Cerner has announced a definitive agreement to buy Siemens’ health information business, Siemens Health Services, in a £770m ($1.3 billion) cash deal.

Reuters has reported that Siemens has said it is selling its hospital information system business because it failed to consistently keep up with competitors.

However, in a press release, the two companies say they will now form a strategic alliance to bring new solutions to market that “combine Cerner's health IT leadership and Siemens' strengths in medical devices and imaging.”

Neal Patterson, chairman of Cerner, said in the statement: “Siemens' health care IT assets provide additional scale, R&D, an impressive client base, and knowledgeable and experienced associates who will help Cerner achieve our plans for the next decade.

“The alliance we're creating will drive the next generation of innovations that embed information from the [electronic medical record] inside advanced diagnostic and therapeutic technologies, benefitting our shared clients.”

The move will increase Cerner revenues to £2.7 billion ($4.5 billion) annually, and give it approximately 18,000 healthcare clients internationally.

Siemens developed two major products in the health information space, the information system that it developed with T-Systems Austria in the 1990s, and the Soarian workflow system. / Soarian is used by several hundred hospitals in Germany, including a hospital in Hamburg that is widely recognised as one of the most digitised on the continent. It also secured business in Turkey, Greece, and South Africa.

Soarian won a UK reference site at Dudley Group NHS Foundation Trust, which made pioneering use of it to improve the flow of patients through the hospital and to tackle infections.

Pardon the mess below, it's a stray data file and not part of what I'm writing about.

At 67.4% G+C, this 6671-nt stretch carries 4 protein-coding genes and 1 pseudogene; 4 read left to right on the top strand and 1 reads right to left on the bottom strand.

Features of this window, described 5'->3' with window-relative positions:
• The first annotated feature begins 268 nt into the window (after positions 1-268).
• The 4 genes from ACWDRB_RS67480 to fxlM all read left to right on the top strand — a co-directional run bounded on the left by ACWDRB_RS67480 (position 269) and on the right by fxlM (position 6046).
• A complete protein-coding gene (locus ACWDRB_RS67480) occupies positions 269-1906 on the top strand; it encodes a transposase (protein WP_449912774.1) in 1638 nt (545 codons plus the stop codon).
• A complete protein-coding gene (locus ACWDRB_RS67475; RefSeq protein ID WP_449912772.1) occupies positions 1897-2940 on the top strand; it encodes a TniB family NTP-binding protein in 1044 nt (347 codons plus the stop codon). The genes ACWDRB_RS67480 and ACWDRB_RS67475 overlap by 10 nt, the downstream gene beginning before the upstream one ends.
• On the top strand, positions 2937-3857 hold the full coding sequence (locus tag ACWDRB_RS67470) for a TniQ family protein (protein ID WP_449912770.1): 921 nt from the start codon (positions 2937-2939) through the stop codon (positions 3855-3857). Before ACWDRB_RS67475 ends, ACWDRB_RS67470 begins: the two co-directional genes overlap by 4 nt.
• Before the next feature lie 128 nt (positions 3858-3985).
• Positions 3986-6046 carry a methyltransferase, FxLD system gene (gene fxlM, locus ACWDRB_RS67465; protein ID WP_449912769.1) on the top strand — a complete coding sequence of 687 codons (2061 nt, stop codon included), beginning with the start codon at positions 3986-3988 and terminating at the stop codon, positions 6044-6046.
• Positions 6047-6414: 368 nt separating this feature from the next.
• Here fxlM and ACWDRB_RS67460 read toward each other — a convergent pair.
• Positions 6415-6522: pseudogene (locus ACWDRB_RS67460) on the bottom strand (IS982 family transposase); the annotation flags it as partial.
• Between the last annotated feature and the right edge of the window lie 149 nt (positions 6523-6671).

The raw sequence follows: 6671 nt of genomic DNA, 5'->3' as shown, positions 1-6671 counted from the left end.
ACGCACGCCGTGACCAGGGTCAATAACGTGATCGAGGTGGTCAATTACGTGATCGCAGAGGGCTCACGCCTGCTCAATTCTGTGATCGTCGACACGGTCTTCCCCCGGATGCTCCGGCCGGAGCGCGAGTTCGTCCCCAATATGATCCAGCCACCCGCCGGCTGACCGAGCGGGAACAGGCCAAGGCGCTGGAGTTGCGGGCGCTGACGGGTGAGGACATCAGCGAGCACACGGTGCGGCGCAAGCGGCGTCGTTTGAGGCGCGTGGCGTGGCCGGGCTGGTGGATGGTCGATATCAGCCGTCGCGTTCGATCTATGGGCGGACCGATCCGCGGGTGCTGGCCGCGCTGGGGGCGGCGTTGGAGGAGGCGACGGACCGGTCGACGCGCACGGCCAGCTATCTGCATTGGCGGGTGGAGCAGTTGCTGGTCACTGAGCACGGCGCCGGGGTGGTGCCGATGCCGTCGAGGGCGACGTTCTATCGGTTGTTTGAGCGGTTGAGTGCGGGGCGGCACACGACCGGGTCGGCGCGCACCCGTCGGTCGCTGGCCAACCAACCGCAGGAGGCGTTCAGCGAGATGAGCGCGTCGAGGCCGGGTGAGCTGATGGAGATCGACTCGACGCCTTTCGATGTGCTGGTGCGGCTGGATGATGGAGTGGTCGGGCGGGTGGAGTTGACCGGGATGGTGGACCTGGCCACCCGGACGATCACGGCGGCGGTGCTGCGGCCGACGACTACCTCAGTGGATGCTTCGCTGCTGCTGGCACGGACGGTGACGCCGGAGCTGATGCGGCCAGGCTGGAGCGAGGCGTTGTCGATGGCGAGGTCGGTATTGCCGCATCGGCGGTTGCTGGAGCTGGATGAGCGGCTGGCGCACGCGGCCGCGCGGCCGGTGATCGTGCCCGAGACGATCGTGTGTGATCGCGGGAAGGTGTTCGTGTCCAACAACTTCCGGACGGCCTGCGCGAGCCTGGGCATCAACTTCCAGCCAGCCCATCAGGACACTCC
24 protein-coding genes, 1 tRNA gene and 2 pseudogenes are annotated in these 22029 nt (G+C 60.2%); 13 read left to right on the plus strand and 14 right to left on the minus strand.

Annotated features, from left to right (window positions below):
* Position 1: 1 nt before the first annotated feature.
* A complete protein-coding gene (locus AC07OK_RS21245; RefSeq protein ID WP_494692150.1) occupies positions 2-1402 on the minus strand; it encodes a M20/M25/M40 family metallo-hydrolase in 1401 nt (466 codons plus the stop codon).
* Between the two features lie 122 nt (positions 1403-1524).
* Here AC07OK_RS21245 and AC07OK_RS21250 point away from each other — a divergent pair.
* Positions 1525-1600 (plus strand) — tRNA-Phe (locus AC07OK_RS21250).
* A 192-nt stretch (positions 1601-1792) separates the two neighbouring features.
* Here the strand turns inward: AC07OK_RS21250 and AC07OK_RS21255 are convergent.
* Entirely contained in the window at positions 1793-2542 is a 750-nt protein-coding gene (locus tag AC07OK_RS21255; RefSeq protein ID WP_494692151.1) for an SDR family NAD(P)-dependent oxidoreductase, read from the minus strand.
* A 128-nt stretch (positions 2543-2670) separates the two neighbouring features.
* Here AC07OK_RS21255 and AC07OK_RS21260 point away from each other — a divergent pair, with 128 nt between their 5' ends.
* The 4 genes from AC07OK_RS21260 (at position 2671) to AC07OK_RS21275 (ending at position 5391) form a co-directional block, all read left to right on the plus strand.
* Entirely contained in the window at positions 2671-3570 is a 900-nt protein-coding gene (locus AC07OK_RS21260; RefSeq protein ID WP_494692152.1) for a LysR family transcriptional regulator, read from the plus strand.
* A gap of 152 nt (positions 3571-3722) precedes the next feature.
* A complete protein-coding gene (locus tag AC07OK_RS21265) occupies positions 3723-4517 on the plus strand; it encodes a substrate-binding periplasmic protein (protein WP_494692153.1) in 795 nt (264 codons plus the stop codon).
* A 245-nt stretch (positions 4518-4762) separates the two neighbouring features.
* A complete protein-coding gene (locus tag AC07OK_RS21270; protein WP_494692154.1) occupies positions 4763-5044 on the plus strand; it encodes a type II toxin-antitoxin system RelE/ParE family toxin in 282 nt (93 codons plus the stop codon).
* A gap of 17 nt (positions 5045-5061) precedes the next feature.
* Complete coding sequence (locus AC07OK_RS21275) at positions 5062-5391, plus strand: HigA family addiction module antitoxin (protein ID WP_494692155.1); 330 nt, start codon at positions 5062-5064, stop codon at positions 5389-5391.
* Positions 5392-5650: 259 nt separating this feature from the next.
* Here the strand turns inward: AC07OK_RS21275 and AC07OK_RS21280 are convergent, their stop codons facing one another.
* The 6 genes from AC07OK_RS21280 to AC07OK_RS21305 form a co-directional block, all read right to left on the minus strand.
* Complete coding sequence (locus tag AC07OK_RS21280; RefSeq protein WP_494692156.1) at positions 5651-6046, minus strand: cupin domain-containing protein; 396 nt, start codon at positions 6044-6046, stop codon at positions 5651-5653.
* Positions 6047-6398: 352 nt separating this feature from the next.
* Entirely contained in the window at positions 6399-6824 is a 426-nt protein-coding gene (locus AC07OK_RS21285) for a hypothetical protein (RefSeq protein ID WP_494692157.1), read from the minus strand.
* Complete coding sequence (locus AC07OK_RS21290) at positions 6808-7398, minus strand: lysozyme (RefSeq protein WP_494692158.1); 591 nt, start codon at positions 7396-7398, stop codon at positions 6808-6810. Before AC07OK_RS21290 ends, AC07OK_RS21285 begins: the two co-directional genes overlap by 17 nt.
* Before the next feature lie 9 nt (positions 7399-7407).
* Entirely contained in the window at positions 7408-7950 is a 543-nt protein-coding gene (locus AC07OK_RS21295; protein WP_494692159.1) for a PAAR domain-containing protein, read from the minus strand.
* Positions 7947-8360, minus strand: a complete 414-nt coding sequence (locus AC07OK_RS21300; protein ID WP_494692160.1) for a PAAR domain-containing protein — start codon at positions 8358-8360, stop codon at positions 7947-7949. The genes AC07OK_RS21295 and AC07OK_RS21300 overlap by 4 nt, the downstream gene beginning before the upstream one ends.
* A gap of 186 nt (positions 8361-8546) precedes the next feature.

However, in recent years the company has clearly been focused on its medical imaging business in the UK, which is not included in the deal announced today.

Cerner, meanwhile, is well known in the UK for its involvement in the National Programme for IT, which chose Millennium for around half of the trusts in London and a dozen trusts in the South.

It has further installations, won through open tender, that include Newcastle upon Tyne Hospitals NHS Foundation Trust, which is joint top of EHI’s Clinical Digital Maturity Index.

The company has also secured business in the rapidly changing pathology market, an area in which Siemens also has an interest. Siemens' laboratory and diagnostics business is also not included in today's deal.

"We are excited to join with one of the most competitive companies in health IT today, and a recognised leader in innovation," said John Glaser, chief executive of the Health Services business unit of Siemens Healthcare.

Cerner says that it will continue to support Siemens Health Services core platforms. Cerner plans to support and advance the Soarian platform for at least the next decade.

The merged company will employ 20,000 staff in 30 countries and have a combined annual R&D investment of £385m ($650m).